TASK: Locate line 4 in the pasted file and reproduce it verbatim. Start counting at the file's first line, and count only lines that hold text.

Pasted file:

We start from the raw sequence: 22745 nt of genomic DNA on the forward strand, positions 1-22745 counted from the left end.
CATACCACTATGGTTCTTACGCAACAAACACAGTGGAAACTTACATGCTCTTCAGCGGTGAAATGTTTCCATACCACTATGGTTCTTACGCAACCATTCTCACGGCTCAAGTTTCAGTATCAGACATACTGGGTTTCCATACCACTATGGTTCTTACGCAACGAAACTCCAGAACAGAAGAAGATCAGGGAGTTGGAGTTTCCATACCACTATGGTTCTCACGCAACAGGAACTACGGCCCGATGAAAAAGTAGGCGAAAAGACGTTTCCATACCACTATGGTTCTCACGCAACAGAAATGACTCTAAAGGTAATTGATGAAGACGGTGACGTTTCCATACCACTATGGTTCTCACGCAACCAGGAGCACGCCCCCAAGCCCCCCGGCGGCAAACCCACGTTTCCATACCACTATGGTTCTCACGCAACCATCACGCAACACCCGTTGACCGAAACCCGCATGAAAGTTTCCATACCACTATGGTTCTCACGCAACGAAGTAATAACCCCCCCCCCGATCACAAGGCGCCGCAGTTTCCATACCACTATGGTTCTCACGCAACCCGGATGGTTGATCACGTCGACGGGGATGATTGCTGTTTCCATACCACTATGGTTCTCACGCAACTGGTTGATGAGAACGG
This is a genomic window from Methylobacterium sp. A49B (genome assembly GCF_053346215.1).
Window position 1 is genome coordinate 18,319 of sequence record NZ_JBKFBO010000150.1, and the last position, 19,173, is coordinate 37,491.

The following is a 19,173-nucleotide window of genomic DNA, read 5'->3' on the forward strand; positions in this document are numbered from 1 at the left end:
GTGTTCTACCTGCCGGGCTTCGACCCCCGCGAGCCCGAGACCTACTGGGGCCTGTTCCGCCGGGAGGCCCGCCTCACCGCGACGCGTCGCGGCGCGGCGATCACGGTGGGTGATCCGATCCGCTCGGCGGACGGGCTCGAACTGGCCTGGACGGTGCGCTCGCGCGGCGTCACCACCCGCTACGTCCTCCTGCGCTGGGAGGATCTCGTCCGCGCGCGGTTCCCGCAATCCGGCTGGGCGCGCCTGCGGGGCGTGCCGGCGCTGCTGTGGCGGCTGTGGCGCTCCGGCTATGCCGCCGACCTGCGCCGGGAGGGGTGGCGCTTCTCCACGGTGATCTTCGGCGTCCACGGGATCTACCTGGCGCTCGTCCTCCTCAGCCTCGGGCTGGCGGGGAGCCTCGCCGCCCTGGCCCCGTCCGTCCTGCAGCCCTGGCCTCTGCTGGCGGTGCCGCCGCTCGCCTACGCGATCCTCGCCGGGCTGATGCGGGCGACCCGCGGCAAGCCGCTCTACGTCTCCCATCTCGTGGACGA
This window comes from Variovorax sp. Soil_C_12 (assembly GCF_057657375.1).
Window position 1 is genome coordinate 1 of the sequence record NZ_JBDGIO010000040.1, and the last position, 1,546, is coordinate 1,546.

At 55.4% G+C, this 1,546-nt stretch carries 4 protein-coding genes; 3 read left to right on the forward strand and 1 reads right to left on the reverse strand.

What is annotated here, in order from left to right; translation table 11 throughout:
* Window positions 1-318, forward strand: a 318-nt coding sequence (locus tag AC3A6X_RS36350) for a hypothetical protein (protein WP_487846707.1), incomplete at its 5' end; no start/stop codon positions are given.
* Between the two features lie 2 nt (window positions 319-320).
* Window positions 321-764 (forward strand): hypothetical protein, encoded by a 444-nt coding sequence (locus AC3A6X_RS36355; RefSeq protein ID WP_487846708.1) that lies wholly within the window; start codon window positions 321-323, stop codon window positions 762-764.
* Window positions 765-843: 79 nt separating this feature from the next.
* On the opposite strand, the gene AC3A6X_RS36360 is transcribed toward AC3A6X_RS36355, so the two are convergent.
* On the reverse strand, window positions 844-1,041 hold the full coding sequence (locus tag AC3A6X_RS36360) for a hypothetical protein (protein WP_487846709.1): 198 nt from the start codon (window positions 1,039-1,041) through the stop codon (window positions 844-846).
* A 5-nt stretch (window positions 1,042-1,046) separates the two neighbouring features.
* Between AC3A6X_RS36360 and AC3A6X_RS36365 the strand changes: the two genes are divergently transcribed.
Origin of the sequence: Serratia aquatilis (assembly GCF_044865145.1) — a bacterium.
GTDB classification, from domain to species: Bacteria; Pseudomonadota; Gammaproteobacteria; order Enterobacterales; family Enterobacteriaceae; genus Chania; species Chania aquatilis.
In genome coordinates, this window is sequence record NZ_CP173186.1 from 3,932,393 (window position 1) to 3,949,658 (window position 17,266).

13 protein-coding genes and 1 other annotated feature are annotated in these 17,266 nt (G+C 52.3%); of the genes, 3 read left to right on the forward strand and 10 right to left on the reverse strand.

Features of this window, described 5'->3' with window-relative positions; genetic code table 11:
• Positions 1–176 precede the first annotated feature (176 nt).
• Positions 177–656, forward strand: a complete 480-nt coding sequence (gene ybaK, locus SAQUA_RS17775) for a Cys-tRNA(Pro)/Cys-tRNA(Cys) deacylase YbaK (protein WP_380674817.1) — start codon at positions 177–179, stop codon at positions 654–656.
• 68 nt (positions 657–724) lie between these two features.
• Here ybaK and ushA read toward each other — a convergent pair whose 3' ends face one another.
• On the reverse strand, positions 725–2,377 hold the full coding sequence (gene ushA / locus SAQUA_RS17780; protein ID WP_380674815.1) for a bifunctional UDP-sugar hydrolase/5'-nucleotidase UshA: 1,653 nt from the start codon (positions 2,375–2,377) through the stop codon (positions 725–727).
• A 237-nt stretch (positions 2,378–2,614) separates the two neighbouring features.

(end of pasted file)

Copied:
Window position 1 is genome coordinate 18,319 of sequence record NZ_JBKFBO010000150.1, and the last position, 19,173, is coordinate 37,491.